Russell faster in Williams sim after eSports experience

George Russell says his simracing exploits in 2020 have already made him quicker on the Williams Formula 1 simulator in preparation for the real-life Grand Prix season.

With the start of the F1 season pushed back by several months due to the coronavirus pandemic, Russell has been among the grand prix drivers regularly participating in online events on the championship’s official 2019 game.

But though he trailed the likes of Charles Leclerc and Alex Albon in the beginning, he won F1’s four final Virtual GPs to take the unofficial championship title and had his pace likened to that of actual F1 Esports drivers by Leclerc.

Appearing on The Race Esports Podcast to discuss his Virtual GP successes, Russell was asked about the impact they may have had on his day-to-day job of being a grand prix driver.

“[There was] one that was very interesting for me,” he said. “I jumped onto the sim for the first time yesterday at Williams, that was my first day since pre-Australia, and post-Barcelona [pre-season testing].

“Post-Barcelona, I did some correlation work, to make sure the car was feeling well compared to what I felt in Barcelona.

“And [yesterday] I said to my engineer, ‘right, I’d like to just use that exact same set-up, just to get the baseline of where my level is at compared to [before the] shutdown, this break we’ve had. And obviously, after all of my esports driving.

“So, we’ve jumped back on with the exact same set-up, and my first two laps I was seconds off, absolutely seconds off. And I was like ‘oh my God, it’s going to take forever’.

“But by my 14th lap, I was actually quicker than what I did prior to Australia, and post-Barcelona, with the exact same set-up. And I was staggered.

“And as soon as I just got back into the groove of it, it was incredible. And I was thinking, I’m sure part of that has been from doing all of this sim stuff and esports stuff at home. Keeping my body sharp, my mind sharp.

“At the end of the day, it’s still driving, you’ve still got to break as late as you can, carry as much speed through the corners as you can, [get on the] power early, all of these are just core values of racing and going fast.

“And even though it took me a few laps just to re-learn how a Formula 1 car feels versus a Formula 1 car feeling on the computer. I was straight back on it. And as I said, I surprised myself with that.”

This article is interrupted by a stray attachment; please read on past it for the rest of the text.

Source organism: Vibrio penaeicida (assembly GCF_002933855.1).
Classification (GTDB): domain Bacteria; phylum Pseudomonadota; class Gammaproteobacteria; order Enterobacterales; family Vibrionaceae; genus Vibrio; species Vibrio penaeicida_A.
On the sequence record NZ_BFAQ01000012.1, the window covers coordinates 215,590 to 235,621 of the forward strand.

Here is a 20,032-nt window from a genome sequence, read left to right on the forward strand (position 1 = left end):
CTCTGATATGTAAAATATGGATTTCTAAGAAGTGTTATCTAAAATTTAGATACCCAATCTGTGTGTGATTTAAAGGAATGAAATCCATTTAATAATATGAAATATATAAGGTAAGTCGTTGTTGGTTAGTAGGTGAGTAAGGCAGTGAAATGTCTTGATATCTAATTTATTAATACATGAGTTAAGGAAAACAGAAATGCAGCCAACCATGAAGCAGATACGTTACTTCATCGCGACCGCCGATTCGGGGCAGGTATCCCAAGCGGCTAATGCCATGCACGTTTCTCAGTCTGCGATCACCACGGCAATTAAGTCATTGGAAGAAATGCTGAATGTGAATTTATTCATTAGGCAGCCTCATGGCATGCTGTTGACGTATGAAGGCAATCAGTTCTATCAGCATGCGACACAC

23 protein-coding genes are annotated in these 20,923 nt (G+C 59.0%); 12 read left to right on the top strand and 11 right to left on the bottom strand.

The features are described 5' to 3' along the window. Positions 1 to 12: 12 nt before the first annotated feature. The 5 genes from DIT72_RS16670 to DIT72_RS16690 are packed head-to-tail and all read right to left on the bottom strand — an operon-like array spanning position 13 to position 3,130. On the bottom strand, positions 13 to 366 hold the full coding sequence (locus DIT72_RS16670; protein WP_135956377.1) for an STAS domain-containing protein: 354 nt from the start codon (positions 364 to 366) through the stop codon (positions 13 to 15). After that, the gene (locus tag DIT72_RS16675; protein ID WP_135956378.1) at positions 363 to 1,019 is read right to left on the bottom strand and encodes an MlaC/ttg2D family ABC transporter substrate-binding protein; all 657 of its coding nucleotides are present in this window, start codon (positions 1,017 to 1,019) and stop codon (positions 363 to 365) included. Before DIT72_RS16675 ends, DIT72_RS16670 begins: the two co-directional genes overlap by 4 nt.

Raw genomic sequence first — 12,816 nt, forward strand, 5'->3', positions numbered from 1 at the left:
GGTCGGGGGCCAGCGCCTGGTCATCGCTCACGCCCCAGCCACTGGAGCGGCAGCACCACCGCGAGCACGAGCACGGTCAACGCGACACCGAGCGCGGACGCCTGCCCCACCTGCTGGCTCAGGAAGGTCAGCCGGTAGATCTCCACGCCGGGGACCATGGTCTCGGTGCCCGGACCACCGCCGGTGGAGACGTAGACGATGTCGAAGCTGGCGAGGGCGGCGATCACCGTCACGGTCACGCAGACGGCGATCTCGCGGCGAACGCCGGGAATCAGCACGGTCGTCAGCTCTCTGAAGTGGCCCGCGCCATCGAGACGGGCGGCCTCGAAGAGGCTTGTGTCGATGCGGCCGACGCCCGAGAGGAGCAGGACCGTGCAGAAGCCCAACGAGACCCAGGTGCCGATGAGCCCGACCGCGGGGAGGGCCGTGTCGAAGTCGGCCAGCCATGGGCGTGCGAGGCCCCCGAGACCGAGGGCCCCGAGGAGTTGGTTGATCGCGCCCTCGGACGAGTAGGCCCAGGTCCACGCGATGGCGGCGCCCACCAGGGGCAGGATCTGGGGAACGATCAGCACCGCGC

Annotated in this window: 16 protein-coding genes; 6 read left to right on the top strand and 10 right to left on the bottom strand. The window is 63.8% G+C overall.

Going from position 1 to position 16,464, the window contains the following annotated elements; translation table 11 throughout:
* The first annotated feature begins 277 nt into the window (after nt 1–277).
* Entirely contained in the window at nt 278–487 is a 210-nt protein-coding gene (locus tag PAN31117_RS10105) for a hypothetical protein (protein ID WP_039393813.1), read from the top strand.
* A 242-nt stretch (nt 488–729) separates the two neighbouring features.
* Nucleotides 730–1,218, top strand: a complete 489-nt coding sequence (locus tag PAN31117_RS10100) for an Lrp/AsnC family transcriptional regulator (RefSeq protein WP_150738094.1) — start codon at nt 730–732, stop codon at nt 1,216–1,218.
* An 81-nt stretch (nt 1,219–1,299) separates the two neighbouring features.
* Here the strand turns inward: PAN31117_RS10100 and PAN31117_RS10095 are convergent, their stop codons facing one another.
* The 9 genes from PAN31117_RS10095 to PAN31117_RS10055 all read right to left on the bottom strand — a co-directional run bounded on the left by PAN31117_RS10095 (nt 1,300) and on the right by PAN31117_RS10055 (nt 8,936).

Though Russell was on the podium in his very first Virtual GP outing, this came as a “shock” as he wasn’t among the quicker drivers in other F1 2019-based events early on – and was “miles off” the pro F1 esports drivers when practicing with them for the first time.

But as the Virtual GP regulars began to improve at what Russell says was “an incredible rate”, he himself made the biggest strides of anyone.

When asked what he’d learned from his foray into simracing, Russell said: “Something I just reminded myself is, you just can’t ever give up on a goal.

“I started this esport [thing], and I wanted to win, I don’t do anything for the sake of doing it. I wanted to win, I arrived and I was nowhere near at the level to win. And I wanted to rectify that.

“And obviously, everybody in their chosen industry or sport or whatever, you’ve got to be talented to do the job to a certain degree, but if you’re extremely talented and you put no hard work in, you’re not going to get anywhere.

“And I think it just proves for anybody, you can make a hell of a lot happen if you work hard and you put the effort in.

“I was doing that very much at the beginning when I was miles off the pace, and I wasn’t getting there. It didn’t just come to me naturally.

“And I had probably two weeks of frustration, thinking ‘I’m doing all this practice, and I’m getting nowhere, I’m just going round and round and round, in circles, driving myself crazy’. And then suddenly one day I woke up, I jumped on and it just clicked. And it snowballed from there.

“I could’ve very easily – the day or two prior to that – said ‘right, it’s not for me, not my cup of tea, I’m just going to leave it there. I’m a real driver and not an esports driver’. But you’ve just got to persevere with some things, and that’s the biggest lesson I’ve learned.”

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